During the colonial period, there were few legal or social obstacles to the practice of medicine. Individuals with or without special education or training could present themselves as healers. Eventually, physicians established a legally protected professional identity by banding together in professional societies that lobbied for medical licensing laws that would exclude sectarian practitioners. But claims for professional expertise and legal restraints on medical practice did not accord with the cultural climate of the developing nation. By 1845, several states had repealed their medical licensing laws. Aware that licensing laws were increasingly unpopular and that state societies were unable to achieve their goals, regular physicians established the American Medical Associ- ation in 1847 in order to provide a national platform to promote the interests of the profession. By the end of the nineteenth century, despite the efforts of competing medical sects, physicians had essentially achieved an effective monopoly on state sanctioned medical licensing. In pursuit of professional recognition, orthodox practitioners also attempted to gain control over medical education. Most aspiring doc- tors could not afford to study abroad, but attendance at a formal medi- cal school became increasingly more respectable than training through apprenticeship alone. By the 1820s, proprietary medical schools began to compete with the few medical schools that had been established in connection with medical societies or colleges. Usually founded by one or more doctors as a for-proﬁt enterprise, these independent schools were supported by students’ fees. Thus, the ability to pay tuition was usually the only qualiﬁcation students needed to meet.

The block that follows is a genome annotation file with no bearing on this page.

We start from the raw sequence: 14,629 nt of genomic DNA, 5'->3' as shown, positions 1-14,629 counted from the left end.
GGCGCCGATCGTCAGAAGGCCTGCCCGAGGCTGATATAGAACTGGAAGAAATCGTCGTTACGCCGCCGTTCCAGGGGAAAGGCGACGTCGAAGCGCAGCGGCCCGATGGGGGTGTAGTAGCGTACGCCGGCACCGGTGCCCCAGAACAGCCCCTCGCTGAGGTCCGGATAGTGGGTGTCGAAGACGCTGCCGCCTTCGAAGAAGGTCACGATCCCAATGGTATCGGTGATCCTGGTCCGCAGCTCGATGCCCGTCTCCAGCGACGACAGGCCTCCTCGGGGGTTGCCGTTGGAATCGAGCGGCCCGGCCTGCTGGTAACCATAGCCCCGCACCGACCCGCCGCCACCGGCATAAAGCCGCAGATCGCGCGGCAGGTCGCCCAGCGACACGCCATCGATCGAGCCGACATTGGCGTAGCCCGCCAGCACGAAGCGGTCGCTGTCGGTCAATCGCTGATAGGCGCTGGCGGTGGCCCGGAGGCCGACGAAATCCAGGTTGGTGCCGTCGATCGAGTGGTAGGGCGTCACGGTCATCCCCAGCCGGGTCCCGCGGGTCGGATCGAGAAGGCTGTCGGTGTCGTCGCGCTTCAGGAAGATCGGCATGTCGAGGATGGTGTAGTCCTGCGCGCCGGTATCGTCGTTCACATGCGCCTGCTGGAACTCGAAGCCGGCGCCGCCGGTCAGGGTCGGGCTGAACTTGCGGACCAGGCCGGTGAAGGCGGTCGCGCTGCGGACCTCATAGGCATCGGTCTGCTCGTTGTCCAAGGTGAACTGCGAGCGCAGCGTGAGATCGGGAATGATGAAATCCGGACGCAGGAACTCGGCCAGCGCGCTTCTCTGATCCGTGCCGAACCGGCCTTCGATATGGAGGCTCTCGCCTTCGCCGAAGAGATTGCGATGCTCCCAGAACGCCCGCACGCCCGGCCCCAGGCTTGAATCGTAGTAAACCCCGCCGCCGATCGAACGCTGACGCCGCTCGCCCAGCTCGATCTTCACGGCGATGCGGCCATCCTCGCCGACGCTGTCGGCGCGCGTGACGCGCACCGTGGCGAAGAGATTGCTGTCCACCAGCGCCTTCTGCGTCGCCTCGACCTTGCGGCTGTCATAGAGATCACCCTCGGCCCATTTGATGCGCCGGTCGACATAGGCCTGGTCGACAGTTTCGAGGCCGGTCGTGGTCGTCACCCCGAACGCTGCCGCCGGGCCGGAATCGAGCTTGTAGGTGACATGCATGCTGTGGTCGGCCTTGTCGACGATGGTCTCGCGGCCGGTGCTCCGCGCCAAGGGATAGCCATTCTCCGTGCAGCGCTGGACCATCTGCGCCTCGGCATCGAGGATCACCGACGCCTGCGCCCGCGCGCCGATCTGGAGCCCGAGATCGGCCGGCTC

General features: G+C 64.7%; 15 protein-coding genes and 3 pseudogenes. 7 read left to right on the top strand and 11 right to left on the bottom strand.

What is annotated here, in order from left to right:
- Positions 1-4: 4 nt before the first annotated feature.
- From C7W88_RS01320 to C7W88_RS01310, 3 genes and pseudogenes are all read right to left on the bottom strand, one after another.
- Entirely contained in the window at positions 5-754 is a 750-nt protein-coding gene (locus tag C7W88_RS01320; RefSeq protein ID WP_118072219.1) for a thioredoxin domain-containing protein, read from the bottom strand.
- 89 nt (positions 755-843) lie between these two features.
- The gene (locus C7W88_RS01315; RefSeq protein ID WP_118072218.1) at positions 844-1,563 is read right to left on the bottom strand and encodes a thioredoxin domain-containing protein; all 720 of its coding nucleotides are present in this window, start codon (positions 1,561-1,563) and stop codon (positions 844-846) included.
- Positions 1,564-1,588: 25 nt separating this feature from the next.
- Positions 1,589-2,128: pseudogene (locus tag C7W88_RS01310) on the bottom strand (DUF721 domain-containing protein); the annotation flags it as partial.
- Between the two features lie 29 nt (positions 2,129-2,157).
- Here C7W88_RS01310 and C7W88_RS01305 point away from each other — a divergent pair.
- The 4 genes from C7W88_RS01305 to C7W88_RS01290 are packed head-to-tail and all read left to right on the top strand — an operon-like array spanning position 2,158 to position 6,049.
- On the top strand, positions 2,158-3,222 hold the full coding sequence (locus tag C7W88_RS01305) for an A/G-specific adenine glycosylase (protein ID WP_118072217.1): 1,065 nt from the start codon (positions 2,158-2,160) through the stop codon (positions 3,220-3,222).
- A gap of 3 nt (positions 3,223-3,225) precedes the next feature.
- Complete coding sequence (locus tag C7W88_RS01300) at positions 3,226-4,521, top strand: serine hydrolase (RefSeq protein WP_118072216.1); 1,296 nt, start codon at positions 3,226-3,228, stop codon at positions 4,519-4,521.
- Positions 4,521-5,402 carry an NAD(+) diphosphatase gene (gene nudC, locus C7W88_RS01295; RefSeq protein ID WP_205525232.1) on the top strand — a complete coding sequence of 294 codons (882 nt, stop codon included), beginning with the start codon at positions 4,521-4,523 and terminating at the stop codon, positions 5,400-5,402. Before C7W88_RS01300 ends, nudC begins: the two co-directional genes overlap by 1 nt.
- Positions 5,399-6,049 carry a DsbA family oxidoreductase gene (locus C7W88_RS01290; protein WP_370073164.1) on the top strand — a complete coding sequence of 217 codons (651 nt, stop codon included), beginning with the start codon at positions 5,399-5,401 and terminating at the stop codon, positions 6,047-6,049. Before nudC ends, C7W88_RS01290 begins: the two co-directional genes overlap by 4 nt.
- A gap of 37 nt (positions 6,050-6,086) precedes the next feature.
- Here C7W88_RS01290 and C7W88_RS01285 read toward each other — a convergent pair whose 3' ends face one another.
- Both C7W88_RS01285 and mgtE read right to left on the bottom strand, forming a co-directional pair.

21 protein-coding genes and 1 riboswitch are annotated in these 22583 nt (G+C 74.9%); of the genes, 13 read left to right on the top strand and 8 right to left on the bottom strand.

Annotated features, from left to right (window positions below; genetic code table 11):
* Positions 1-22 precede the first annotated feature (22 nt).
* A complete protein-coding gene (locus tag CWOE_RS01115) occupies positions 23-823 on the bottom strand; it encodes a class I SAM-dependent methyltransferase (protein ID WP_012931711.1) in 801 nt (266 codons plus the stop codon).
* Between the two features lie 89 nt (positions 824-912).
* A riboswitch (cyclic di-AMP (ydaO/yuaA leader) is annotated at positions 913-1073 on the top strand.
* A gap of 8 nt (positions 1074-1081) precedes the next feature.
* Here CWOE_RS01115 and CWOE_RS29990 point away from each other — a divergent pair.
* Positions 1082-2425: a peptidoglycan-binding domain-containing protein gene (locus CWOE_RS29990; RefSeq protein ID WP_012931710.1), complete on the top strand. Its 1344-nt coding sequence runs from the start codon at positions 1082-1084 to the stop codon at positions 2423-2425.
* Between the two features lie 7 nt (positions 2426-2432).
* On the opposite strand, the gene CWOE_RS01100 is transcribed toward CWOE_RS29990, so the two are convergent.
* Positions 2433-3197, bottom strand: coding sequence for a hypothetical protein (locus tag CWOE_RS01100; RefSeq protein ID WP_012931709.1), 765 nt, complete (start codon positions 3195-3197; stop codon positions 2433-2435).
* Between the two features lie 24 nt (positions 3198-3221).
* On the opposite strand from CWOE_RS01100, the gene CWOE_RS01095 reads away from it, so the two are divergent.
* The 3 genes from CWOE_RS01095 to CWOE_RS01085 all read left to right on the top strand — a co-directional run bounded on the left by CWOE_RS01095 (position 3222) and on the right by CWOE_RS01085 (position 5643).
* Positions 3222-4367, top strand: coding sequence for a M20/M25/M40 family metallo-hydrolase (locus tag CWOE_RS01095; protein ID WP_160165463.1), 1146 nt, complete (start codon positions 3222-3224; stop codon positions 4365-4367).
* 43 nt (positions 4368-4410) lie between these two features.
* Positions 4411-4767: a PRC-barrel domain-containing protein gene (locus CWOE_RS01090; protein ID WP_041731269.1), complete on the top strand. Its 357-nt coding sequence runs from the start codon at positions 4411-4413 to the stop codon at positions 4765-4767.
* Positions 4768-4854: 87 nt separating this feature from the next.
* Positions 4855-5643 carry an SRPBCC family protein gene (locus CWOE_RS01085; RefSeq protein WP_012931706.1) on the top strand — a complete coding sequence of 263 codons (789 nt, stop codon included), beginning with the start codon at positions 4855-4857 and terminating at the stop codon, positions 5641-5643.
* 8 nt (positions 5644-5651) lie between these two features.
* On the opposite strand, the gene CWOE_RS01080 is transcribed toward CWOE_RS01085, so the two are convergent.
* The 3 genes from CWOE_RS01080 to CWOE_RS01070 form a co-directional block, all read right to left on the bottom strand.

As the proprietary schools continued to multiply, physicians realized that they had transformed the medical marketplace from a venue with a chronic shortage of regular doctors to one with an excess. Between 1765 and 1800, less than 250 doctors had graduated from American medical schools. During the 1830s, American medical schools produced almost 7,000 graduates; during the 1850s the number of grad- uates was approaching 18,000. Although graduates of the proprietary medical schools might have mastered very little of medical theory or clinical practice, they were formally qualiﬁed and could join the battle against sectarians and quacks. Regular physicians like Dr. William Currie (1754–1828), author of An Historical Account of the Climates and Diseases of the United States of America (1792), warned against the unorthodox practitioner: ‘‘though he may kill by license, he can only cure by chance.’’ The bills of mortality, Currie argued, would show that ‘‘more lives have been destroyed by the villainy of quacks .. . than by disease.’’ He expressed surprise that ‘‘our enlightened legislatures’’ had not prevented the activity of quacks. In addition to denouncing the ‘‘villainy of quacks,’’ regular physi- cians argued that medical practices that had been developed in other countries were not directly applicable to the needs of American patients. Because epidemic diseases varied with speciﬁc environmental, climatic, social, and occupational conditions, only physicians with extensive experience and training appropriate to the American environment should practice in America.